“With policy paralysis not likely to ease any time soon, India may have to settle for sub-par growth and elevated inflation over the next couple of years,” Leif Eskesen, Chief Economist for India & ASEAN at HSBC, said in a research note. He, however, does not think India's economy is experiencing stagflation at the moment.
But slowing GDP growth coupled with rising prices, gives little room for fiscal or monetary maneuvering. Add to this a ballooning budget deficit, which limits the government’s ability to implement new measures to kick-start the economy.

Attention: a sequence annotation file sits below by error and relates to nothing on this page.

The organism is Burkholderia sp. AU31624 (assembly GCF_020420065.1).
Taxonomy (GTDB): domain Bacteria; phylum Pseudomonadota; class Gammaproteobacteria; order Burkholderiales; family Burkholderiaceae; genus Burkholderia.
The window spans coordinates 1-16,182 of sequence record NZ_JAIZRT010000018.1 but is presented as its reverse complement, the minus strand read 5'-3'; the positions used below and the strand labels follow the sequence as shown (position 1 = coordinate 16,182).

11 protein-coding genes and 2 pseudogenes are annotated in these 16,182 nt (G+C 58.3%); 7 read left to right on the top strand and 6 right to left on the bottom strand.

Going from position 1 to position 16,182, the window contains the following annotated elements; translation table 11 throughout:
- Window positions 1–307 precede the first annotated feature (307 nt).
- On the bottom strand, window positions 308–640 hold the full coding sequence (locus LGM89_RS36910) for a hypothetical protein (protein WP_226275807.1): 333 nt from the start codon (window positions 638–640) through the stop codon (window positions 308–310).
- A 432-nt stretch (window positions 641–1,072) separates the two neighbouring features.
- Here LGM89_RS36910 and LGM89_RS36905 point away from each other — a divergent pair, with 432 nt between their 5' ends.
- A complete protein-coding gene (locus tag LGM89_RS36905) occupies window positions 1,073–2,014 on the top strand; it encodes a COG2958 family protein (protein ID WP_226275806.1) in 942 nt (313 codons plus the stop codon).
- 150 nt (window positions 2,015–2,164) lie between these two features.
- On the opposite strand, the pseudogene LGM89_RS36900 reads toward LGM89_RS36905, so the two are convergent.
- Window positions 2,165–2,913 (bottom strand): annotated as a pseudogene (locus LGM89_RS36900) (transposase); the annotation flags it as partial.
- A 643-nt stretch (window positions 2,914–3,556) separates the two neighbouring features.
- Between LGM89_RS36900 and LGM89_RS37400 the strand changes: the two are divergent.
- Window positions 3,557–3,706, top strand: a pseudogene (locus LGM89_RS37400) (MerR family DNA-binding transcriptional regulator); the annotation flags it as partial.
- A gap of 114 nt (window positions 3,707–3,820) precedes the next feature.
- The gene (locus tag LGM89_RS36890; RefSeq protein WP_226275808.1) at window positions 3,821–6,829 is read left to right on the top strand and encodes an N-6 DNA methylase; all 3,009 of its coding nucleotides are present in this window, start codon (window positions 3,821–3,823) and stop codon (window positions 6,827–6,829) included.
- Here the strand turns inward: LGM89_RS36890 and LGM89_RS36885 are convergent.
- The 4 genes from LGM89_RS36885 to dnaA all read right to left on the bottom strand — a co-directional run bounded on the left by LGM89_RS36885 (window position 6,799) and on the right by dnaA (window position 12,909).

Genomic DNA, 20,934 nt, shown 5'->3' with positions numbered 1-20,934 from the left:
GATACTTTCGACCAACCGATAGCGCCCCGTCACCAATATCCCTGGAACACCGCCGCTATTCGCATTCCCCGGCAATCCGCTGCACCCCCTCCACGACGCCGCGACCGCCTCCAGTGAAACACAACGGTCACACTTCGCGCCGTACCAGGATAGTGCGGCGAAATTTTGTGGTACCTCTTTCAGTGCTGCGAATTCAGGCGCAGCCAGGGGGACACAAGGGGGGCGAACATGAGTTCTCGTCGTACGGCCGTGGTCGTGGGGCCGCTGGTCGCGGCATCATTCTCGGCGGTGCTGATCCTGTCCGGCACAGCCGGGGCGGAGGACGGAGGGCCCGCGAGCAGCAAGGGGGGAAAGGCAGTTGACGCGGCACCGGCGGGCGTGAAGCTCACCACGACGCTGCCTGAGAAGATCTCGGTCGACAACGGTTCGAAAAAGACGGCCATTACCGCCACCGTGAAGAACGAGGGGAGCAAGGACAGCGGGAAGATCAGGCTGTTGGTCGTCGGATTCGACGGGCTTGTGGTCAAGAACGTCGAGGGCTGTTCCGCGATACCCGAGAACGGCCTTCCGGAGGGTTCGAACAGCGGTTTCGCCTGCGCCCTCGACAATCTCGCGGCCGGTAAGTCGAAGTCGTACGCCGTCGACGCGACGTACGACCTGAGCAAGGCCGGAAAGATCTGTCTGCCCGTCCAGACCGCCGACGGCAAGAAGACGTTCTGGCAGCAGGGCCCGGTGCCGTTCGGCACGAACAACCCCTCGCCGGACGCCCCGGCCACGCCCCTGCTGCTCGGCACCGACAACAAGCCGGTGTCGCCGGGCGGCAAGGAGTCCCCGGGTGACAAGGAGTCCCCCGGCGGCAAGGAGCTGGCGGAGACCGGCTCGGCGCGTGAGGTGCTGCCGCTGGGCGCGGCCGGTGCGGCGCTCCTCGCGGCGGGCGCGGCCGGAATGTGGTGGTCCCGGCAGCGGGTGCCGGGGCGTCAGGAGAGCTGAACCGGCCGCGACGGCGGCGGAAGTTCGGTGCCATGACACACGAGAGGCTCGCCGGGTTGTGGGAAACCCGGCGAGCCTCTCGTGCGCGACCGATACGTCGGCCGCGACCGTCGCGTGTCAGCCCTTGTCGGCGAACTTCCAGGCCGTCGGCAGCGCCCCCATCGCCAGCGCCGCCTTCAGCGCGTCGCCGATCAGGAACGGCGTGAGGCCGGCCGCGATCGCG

The government is under pressure to put its fiscal house in order and cut, for example subsidies on fuel. Besides political pressure not to do so, such a move also fans inflation.
In 2011, India spent $15 billion on fuel subsidies and this figure is forecast to rise to $18 billion this year, according to Baig. Without subsidies, he estimates diesel and kerosene prices could rise by 30-35 percent, and add 3-4 percent to inflation.
“The fact is that when going gets tough, you have to pay the price for economic mismanagement, but it is getting harder to do that. Pressure is rising to cut subsidies and to kick start structural reforms, but it’s going to be difficult to do because of political pressure and public opposition,” Ramya Suryanarayanan, Economist, Group Research, DBS Bank, said.Page 2 of 3 | Prev Page | Next Page